Comms giant pushes anti-spy network
The Local · 14 Oct 2013, 11:56
Published: 14 Oct 2013 11:52 GMT+02:00
Updated: 14 Oct 2013 11:56 GMT+02:00
- 'States can't keep secrets from young techies' (27 Sep 13)
- US spies knew of plans to build Berlin Wall (27 Sep 13)
- German hackers crack iPhone security system (24 Sep 13)
The former state-owned communications giant outlined the plans at a secret meeting in the Economy Ministry, according to magazine Wirtschaftswoche.
The country's three biggest email providers, Deutsche Telekom, GMX and Web.de, announced in August that they would bolster security by encrypting their email traffic.
But Telekom now wants to go a step further by using domestic only connections to protect the private data of German users in the wake of the NSA spying scandal. Whistleblower Edward Snowden revealed a massive electronic surveillance programme by the US and British security agencies.
Email data is currently exchanged between users worldwide via international network hubs, where the data is processed and then sent on to its destination.
But this system has come into disrepute since information leaked by Snowden showed the US and UK governments had used the hubs to spy on millions of private emails.
Deutsche Telekom's plan would change the system so that emails between German users are no longer transferred via the international hubs, but stay in networks within German borders.
"We want to guarantee that between sender and receiver in Germany, not a single byte leaves the country, or even crosses the border temporarily," explained Thomas Kremer, the firm's director of data protection.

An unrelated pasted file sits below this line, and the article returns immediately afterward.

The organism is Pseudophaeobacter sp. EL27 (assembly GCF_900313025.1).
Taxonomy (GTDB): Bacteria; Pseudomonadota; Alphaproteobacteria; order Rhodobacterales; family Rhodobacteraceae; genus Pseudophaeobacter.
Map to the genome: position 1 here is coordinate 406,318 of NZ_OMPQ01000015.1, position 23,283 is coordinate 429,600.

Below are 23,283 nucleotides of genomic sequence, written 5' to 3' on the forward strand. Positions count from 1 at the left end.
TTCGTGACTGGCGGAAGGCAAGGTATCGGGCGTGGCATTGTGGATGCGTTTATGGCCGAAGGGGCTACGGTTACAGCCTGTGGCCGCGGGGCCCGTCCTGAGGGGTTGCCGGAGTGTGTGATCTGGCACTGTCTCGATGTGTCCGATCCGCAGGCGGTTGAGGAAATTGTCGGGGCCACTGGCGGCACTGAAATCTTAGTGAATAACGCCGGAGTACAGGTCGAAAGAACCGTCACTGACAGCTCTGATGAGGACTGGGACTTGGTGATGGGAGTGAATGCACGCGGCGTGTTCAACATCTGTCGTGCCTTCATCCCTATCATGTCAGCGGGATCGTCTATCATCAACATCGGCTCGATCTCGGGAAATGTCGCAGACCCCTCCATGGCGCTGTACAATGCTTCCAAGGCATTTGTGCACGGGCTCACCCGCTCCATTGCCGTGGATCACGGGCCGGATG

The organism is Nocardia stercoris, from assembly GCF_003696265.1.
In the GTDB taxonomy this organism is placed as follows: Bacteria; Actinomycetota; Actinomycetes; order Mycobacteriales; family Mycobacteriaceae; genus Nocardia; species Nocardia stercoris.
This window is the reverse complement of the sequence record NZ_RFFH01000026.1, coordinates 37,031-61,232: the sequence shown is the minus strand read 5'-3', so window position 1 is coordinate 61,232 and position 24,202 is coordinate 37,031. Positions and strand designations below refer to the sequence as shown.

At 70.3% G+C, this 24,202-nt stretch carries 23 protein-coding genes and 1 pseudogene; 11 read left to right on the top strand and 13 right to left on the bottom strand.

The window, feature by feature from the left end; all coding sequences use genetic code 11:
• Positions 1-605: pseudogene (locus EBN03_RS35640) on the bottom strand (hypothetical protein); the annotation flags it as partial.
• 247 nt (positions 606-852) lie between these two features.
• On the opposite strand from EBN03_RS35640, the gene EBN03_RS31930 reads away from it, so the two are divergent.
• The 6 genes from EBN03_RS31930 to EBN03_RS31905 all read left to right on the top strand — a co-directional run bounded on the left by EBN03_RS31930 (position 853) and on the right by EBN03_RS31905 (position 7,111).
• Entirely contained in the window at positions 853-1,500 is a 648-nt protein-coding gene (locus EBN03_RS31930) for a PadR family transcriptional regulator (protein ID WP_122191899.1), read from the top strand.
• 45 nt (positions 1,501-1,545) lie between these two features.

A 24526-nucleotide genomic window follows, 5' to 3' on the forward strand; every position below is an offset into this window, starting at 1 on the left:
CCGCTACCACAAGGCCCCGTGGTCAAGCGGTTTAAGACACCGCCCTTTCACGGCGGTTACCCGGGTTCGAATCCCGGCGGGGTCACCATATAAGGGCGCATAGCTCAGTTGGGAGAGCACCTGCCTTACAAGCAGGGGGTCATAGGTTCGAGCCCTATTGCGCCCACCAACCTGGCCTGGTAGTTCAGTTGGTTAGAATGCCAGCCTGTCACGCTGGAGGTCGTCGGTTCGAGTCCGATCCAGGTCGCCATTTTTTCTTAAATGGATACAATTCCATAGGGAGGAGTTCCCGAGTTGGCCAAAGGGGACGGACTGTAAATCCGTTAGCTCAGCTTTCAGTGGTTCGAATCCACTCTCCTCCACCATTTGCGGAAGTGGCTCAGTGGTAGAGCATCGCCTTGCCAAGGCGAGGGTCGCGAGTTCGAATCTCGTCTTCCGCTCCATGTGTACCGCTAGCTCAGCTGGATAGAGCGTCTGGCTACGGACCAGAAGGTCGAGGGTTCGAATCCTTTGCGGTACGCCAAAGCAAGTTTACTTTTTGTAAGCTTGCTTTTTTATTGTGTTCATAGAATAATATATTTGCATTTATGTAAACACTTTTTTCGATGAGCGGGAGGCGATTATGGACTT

But on Monday it was unclear how Deutsche Telekom would achieve this feat, which would also require the company's competitors to agree to bypass the international hubs, some of which are in the UK.
The alternative would be a law forcing providers to cooperate.
Deutsche Telekom and two subsidiaries of United Internet had already created the "Email made in Germany" initiative in August 2013.
The system aimed to prove a national network was possible by specially encrypting emails and saving them in secure databanks within German borders.
But web activists criticized the scheme as a cheap PR stunt. They pointed out the emails would only be protected while they were in transit, and will still be decrypted and re-encrypted by the providers to check for malware (malicious software).
Experts are not agreed on whether a secure national email network is even possible.
Thomas Bösel, head of data protection at internet service provider QSC, said: "On the internet it just isn't possible to know without a doubt whether data will be routed nationally or internationally.”
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